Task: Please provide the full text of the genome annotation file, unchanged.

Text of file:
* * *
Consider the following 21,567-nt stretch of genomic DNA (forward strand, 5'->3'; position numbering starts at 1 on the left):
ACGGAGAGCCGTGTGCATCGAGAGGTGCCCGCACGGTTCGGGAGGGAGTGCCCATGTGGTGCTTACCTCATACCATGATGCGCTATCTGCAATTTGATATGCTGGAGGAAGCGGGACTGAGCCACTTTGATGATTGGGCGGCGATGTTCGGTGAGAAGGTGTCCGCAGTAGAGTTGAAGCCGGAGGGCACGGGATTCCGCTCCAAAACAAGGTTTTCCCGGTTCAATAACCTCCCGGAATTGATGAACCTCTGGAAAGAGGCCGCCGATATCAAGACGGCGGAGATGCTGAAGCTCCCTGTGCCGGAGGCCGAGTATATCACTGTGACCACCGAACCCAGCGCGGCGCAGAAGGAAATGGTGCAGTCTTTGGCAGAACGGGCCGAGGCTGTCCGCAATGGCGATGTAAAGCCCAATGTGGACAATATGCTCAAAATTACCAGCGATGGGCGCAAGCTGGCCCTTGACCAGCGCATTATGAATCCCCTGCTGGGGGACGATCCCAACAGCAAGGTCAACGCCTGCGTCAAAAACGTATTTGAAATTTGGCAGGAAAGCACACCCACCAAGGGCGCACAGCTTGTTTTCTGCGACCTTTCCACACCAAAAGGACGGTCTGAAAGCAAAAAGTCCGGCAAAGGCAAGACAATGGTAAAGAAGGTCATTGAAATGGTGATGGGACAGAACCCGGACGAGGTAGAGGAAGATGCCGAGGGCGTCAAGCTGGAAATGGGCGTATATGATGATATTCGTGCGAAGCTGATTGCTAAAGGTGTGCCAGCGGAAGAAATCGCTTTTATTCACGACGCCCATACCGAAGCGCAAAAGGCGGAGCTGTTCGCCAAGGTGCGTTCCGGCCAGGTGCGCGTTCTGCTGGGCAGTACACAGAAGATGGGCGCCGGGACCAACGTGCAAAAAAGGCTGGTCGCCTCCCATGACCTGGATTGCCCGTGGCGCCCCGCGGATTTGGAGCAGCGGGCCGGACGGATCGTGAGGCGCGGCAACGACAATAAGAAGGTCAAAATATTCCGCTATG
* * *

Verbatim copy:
Consider the following 21,567-nt stretch of genomic DNA (forward strand, 5'->3'; position numbering starts at 1 on the left):
ACGGAGAGCCGTGTGCATCGAGAGGTGCCCGCACGGTTCGGGAGGGAGTGCCCATGTGGTGCTTACCTCATACCATGATGCGCTATCTGCAATTTGATATGCTGGAGGAAGCGGGACTGAGCCACTTTGATGATTGGGCGGCGATGTTCGGTGAGAAGGTGTCCGCAGTAGAGTTGAAGCCGGAGGGCACGGGATTCCGCTCCAAAACAAGGTTTTCCCGGTTCAATAACCTCCCGGAATTGATGAACCTCTGGAAAGAGGCCGCCGATATCAAGACGGCGGAGATGCTGAAGCTCCCTGTGCCGGAGGCCGAGTATATCACTGTGACCACCGAACCCAGCGCGGCGCAGAAGGAAATGGTGCAGTCTTTGGCAGAACGGGCCGAGGCTGTCCGCAATGGCGATGTAAAGCCCAATGTGGACAATATGCTCAAAATTACCAGCGATGGGCGCAAGCTGGCCCTTGACCAGCGCATTATGAATCCCCTGCTGGGGGACGATCCCAACAGCAAGGTCAACGCCTGCGTCAAAAACGTATTTGAAATTTGGCAGGAAAGCACACCCACCAAGGGCGCACAGCTTGTTTTCTGCGACCTTTCCACACCAAAAGGACGGTCTGAAAGCAAAAAGTCCGGCAAAGGCAAGACAATGGTAAAGAAGGTCATTGAAATGGTGATGGGACAGAACCCGGACGAGGTAGAGGAAGATGCCGAGGGCGTCAAGCTGGAAATGGGCGTATATGATGATATTCGTGCGAAGCTGATTGCTAAAGGTGTGCCAGCGGAAGAAATCGCTTTTATTCACGACGCCCATACCGAAGCGCAAAAGGCGGAGCTGTTCGCCAAGGTGCGTTCCGGCCAGGTGCGCGTTCTGCTGGGCAGTACACAGAAGATGGGCGCCGGGACCAACGTGCAAAAAAGGCTGGTCGCCTCCCATGACCTGGATTGCCCGTGGCGCCCCGCGGATTTGGAGCAGCGGGCCGGACGGATCGTGAGGCGCGGCAACGACAATAAGAAGGTCAAAATATTCCGCTATG